Draw a Hot Rod in 8 Easy Steps!
First of all, if you’re a closet Keith Weesner or actually pretty draw well, stop reading this now. This one is for all the guys who aren’t super sketch artists… You might chicken scratch a smiley face or a stick figure every now and then, but you’ve never really tried to draw a hot rod. Let me show you the simplest version of a roadster that pretty much anyone with a steady hand can create in about 8 steps. First, get a pencil (or a pen if you’re really committed) and some smooth paper. You can use lined or grid paper if it helps you draw a little straighter. We are going to draw our hot rod in profile- Just a straightforward side view with no perspective. You still with me?
Step 1: Draw some tires. I like to make them slightly oval, bigger in the back, and canted forward so it looks like they are in motion. How far apart the tires are drawn will set your wheelbase. Now draw a line between those tires. However you angle this line will set the ride height and rake of your car.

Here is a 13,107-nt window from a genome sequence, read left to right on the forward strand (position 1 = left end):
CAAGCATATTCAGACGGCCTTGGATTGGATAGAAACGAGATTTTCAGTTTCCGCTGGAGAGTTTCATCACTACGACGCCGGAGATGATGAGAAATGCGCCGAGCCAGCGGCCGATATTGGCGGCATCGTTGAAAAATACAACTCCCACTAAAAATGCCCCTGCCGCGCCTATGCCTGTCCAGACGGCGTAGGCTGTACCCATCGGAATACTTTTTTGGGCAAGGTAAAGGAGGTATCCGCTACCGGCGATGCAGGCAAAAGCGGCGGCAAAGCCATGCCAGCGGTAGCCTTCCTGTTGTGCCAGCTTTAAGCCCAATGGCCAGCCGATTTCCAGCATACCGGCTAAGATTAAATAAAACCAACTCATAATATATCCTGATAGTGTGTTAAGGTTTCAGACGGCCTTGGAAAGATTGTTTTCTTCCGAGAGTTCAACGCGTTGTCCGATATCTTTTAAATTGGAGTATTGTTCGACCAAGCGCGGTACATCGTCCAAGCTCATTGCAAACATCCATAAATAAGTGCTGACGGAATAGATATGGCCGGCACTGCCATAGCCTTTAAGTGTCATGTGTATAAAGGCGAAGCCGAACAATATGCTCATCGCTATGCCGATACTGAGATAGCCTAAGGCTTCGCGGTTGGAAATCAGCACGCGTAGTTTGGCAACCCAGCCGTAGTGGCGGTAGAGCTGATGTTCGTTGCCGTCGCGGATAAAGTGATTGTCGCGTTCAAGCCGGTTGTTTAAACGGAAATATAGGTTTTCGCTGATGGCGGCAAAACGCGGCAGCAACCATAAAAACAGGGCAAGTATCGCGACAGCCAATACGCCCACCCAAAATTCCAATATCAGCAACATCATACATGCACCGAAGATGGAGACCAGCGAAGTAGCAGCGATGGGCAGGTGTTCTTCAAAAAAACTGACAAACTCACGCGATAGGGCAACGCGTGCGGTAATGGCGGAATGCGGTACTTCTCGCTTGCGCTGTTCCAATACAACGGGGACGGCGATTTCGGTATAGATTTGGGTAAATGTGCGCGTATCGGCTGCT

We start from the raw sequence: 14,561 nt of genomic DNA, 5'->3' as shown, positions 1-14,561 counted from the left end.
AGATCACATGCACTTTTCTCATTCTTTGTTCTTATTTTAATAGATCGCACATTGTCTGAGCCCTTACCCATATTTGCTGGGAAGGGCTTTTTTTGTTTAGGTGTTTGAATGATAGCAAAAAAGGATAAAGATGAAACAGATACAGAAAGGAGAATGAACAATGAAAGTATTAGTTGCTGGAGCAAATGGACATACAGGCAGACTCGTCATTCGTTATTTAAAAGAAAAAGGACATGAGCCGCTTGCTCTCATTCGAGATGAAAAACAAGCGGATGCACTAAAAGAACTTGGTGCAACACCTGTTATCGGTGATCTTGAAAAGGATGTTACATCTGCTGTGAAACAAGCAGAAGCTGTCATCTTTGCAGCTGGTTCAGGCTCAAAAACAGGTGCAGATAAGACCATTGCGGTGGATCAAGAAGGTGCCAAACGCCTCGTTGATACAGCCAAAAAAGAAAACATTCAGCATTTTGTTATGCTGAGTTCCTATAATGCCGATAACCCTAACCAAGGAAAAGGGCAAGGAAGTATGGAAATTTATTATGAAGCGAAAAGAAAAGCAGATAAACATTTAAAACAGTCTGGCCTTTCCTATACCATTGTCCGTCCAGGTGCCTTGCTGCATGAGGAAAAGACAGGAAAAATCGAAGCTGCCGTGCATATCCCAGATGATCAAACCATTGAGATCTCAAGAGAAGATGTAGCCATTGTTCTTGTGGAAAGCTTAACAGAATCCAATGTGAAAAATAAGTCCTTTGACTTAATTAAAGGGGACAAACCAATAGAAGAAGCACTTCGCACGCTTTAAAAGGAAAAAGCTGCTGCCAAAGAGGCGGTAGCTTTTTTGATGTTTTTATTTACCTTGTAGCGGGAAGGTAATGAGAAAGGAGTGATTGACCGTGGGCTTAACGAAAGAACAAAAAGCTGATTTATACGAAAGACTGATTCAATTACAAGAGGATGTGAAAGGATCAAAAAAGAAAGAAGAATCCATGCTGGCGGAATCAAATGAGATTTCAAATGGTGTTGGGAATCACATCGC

Step 2: Draw your body- Start with a firewall as perfectly vertical as possible, then draw your roadster (or coupe, tudor, etc.) body to the back. Play with shapes, and it might take a few tries to get a profile you like. See? It already looks like a car!
Step 3: Draw your windshield and top rail of frame between the firewall and the front tire.
Step 4: Add your grille right above the center point of the front wheel, just like on a real hot rod. I like to make a headlight and some frame horns poke out of the front a bit.
Step 5: Add your wheel centers and darken the inner edge of the tires to imply a bit of depth. You can do this anytime after step 1, really.
Step 6: Almost there! Add your motor. I’ve also added a curved ground line for the car to sit on. If you want to get some front wheel lift, leave a gap!
Step 7: I’ve added a driver wearing a helmet and given him a seat back.
Step 8: You can dress it up a bit with scallops, flames, or side trim. I’ve darkened the tires a bit more and added some smoke to imply more motion. Don’t forget to sign your piece, too! If it doesn’t look great, just try again. It will keep getting better with practice…